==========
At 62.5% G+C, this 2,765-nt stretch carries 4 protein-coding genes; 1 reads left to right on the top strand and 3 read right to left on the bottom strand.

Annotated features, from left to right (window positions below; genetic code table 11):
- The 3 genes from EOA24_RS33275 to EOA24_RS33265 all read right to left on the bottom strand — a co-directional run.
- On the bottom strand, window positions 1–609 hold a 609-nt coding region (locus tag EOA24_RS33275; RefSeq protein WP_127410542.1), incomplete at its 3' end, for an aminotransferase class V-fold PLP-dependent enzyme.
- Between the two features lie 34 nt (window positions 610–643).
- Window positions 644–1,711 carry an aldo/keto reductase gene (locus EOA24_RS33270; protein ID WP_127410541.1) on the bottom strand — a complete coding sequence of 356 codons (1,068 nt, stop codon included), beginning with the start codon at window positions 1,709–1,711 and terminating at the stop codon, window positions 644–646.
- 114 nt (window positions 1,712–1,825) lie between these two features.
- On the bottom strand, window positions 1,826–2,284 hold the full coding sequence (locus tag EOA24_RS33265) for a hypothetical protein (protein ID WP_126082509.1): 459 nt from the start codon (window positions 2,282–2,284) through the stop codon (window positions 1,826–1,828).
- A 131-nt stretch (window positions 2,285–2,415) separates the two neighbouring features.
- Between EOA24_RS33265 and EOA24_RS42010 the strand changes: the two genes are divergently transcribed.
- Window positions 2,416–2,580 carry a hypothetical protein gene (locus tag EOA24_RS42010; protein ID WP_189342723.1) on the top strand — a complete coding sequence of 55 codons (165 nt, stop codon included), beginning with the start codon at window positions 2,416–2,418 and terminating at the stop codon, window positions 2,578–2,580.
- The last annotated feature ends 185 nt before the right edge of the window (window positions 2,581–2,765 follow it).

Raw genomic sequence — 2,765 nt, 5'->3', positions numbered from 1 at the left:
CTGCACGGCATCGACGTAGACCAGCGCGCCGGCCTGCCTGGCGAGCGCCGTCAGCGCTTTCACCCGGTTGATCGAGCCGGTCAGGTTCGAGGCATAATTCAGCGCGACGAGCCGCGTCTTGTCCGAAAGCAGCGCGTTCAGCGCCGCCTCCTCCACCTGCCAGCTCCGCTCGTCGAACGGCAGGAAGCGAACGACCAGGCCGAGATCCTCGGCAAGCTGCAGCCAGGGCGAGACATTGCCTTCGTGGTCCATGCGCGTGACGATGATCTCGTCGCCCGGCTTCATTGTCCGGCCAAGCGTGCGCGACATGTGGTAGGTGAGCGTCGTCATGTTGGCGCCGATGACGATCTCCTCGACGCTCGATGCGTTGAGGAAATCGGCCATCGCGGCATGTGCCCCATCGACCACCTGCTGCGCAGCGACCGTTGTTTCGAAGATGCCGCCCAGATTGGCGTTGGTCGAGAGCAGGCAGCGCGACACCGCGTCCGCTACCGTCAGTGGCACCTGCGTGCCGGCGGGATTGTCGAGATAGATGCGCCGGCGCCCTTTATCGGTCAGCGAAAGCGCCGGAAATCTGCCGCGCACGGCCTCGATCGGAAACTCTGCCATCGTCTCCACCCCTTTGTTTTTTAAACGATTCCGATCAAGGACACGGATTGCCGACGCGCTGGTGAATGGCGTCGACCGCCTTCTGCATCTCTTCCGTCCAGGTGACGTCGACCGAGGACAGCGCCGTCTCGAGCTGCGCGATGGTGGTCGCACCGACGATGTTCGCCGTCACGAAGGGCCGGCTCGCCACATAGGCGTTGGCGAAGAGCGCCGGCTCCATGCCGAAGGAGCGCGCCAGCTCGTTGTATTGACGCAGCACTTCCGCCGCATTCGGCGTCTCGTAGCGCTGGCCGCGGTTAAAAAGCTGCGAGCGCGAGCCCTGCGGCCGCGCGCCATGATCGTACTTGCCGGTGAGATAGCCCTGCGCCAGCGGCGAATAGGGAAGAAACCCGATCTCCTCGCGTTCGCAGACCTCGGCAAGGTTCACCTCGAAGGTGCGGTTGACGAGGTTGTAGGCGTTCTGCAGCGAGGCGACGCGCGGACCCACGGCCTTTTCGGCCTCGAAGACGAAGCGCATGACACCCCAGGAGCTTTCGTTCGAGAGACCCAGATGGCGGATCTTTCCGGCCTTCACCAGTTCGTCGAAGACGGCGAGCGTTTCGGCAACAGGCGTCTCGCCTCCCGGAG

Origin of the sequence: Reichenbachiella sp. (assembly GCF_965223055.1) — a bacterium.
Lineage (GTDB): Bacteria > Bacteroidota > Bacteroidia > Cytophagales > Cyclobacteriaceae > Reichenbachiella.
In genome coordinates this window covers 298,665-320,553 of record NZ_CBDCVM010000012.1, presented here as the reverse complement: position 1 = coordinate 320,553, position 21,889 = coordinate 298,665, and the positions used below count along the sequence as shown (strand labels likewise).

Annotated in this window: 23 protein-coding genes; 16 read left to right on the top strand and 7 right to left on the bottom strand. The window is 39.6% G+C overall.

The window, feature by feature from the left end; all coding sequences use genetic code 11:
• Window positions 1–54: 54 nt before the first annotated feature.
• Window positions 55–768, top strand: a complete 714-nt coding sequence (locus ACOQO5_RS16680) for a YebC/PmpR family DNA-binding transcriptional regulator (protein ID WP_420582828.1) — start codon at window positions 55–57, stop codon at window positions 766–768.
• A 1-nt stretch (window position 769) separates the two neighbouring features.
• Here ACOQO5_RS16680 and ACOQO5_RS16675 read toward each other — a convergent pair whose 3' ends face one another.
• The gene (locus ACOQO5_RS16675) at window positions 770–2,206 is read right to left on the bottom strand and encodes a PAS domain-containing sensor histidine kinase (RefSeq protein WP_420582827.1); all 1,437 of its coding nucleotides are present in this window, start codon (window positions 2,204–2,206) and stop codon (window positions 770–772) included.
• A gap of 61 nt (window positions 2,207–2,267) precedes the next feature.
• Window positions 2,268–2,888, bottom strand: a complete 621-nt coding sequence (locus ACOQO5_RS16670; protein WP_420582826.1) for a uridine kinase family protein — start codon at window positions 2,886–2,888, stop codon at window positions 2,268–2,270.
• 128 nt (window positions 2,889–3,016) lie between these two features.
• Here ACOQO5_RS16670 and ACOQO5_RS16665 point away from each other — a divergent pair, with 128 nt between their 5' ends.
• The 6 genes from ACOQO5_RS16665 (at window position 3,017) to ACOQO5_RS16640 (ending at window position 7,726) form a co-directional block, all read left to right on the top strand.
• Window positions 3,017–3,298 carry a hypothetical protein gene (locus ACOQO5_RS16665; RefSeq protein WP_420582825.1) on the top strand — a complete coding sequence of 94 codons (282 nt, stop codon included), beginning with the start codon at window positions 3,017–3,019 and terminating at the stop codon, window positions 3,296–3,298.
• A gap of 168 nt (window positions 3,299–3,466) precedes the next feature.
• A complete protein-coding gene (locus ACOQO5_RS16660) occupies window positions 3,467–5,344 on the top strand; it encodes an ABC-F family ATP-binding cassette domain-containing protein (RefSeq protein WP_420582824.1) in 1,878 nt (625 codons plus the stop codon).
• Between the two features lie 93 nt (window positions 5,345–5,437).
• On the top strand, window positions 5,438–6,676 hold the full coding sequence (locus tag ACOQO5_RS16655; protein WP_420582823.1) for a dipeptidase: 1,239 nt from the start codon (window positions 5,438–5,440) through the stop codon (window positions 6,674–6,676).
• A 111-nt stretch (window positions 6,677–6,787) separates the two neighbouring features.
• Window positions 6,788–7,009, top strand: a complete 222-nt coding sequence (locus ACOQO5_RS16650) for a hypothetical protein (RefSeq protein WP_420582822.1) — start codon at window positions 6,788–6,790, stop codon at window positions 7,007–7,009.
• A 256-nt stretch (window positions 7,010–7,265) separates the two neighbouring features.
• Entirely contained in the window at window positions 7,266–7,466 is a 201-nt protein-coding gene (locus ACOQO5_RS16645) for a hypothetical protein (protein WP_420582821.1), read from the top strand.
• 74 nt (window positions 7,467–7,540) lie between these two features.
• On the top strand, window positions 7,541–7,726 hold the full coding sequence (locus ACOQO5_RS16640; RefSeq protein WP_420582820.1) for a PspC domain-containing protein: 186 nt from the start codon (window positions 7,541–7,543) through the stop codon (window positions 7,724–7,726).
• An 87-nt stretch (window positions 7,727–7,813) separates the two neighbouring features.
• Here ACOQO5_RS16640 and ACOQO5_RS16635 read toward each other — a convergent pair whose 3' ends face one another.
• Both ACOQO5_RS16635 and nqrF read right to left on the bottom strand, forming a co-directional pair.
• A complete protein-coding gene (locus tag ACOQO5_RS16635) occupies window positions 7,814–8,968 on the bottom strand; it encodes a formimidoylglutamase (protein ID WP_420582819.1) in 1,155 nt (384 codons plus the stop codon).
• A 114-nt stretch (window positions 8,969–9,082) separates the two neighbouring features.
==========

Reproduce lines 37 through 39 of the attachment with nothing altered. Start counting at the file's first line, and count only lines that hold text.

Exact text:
• A 256-nt stretch (window positions 7,010–7,265) separates the two neighbouring features.
• Entirely contained in the window at window positions 7,266–7,466 is a 201-nt protein-coding gene (locus ACOQO5_RS16645) for a hypothetical protein (protein WP_420582821.1), read from the top strand.
• 74 nt (window positions 7,467–7,540) lie between these two features.